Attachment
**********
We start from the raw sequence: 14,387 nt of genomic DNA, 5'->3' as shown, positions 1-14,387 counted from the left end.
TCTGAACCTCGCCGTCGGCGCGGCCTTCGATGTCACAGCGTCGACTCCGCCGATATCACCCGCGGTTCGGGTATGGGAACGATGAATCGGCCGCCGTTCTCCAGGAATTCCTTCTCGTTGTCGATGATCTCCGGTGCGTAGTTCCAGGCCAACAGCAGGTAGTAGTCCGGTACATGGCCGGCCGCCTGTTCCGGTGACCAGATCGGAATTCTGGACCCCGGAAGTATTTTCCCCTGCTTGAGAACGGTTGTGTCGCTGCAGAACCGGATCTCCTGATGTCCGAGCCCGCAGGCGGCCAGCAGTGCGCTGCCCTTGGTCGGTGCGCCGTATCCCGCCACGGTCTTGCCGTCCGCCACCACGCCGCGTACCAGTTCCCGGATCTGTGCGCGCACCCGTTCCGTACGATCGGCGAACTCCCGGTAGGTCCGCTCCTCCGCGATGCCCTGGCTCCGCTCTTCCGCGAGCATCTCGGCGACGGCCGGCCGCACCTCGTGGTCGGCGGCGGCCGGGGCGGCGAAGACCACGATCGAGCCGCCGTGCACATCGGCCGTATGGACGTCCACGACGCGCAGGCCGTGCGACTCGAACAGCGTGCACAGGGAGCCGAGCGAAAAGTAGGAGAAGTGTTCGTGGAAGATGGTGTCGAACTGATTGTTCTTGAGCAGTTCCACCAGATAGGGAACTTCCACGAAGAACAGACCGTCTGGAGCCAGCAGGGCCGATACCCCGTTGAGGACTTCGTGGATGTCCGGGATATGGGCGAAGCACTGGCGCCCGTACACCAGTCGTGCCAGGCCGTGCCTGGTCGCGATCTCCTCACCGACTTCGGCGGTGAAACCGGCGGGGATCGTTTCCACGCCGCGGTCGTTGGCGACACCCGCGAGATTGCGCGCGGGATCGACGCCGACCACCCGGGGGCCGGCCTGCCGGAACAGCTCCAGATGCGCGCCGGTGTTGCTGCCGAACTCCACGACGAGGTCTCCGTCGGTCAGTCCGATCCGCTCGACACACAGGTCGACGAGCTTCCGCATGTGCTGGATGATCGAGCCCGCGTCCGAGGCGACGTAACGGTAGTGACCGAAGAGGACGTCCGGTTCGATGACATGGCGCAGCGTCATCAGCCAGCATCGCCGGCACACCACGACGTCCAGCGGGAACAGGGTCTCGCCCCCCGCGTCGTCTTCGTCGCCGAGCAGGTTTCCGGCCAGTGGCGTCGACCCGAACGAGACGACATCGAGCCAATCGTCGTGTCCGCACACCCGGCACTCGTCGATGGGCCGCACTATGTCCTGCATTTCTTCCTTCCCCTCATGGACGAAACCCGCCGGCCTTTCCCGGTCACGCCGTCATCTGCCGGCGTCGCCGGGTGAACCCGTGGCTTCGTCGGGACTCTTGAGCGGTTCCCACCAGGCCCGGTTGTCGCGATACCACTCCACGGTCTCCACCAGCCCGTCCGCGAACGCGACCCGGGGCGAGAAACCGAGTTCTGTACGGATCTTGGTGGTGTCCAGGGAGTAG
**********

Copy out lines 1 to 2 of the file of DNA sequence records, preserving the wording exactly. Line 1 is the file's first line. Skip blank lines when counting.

We start from the raw sequence: 14,387 nt of genomic DNA, 5'->3' as shown, positions 1-14,387 counted from the left end.
TCTGAACCTCGCCGTCGGCGCGGCCTTCGATGTCACAGCGTCGACTCCGCCGATATCACCCGCGGTTCGGGTATGGGAACGATGAATCGGCCGCCGTTCTCCAGGAATTCCTTCTCGTTGTCGATGATCTCCGGTGCGTAGTTCCAGGCCAACAGCAGGTAGTAGTCCGGTACATGGCCGGCCGCCTGTTCCGGTGACCAGATCGGAATTCTGGACCCCGGAAGTATTTTCCCCTGCTTGAGAACGGTTGTGTCGCTGCAGAACCGGATCTCCTGATGTCCGAGCCCGCAGGCGGCCAGCAGTGCGCTGCCCTTGGTCGGTGCGCCGTATCCCGCCACGGTCTTGCCGTCCGCCACCACGCCGCGTACCAGTTCCCGGATCTGTGCGCGCACCCGTTCCGTACGATCGGCGAACTCCCGGTAGGTCCGCTCCTCCGCGATGCCCTGGCTCCGCTCTTCCGCGAGCATCTCGGCGACGGCCGGCCGCACCTCGTGGTCGGCGGCGGCCGGGGCGGCGAAGACCACGATCGAGCCGCCGTGCACATCGGCCGTATGGACGTCCACGACGCGCAGGCCGTGCGACTCGAACAGCGTGCACAGGGAGCCGAGCGAAAAGTAGGAGAAGTGTTCGTGGAAGATGGTGTCGAACTGATTGTTCTTGAGCAGTTCCACCAGATAGGGAACTTCCACGAAGAACAGACCGTCTGGAGCCAGCAGGGCCGATACCCCGTTGAGGACTTCGTGGATGTCCGGGATATGGGCGAAGCACTGGCGCCCGTACACCAGTCGTGCCAGGCCGTGCCTGGTCGCGATCTCCTCACCGACTTCGGCGGTGAAACCGGCGGGGATCGTTTCCACGCCGCGGTCGTTGGCGACACCCGCGAGATTGCGCGCGGGATCGACGCCGACCACCCGGGGGCCGGCCTGCCGGAACAGCTCCAGATGCGCGCCGGTGTTGCTGCCGAACTCCACGACGAGGTCTCCGTCGGTCAGTCCGATCCGCTCGACACACAGGTCGACGAGCTTCCGCATGTGCTGGATGATCGAGCCCGCGTCCGAGGCGACGTAACGGTAGTGACCGAAGAGGACGTCCGGTTCGATGACATGGCGCAGCGTCATCAGCCAGCATCGCCGGCACACCACGACGTCCAGCGGGAACAGGGTCTCGCCCCCCGCGTCGTCTTCGTCGCCGAGCAGGTTTCCGGCCAGTGGCGTCGACCCGAACGAGACGACATCGAGCCAATCGTCGTGTCCGCACACCCGGCACTCGTCGATGGGCCGCACTATGTCCTGCATTTCTTCCTTCCCCTCATGGACGAAACCCGCCGGCCTTTCCCGGTCACGCCGTCATCTGCCGGCGTCGCCGGGTGAACCCGTGGCTTCGTCGGGACTCTTGAGCGGTTCCCACCAGGCCCGGTTGTCGCGATACCACTCCACGGTCTCCACCAGCCCGTCCGCGAACGCGACCCGGGGCGAGAAACCGAGTTCTGTACGGATCTTGGTGGTGTCCAGGGAGTAG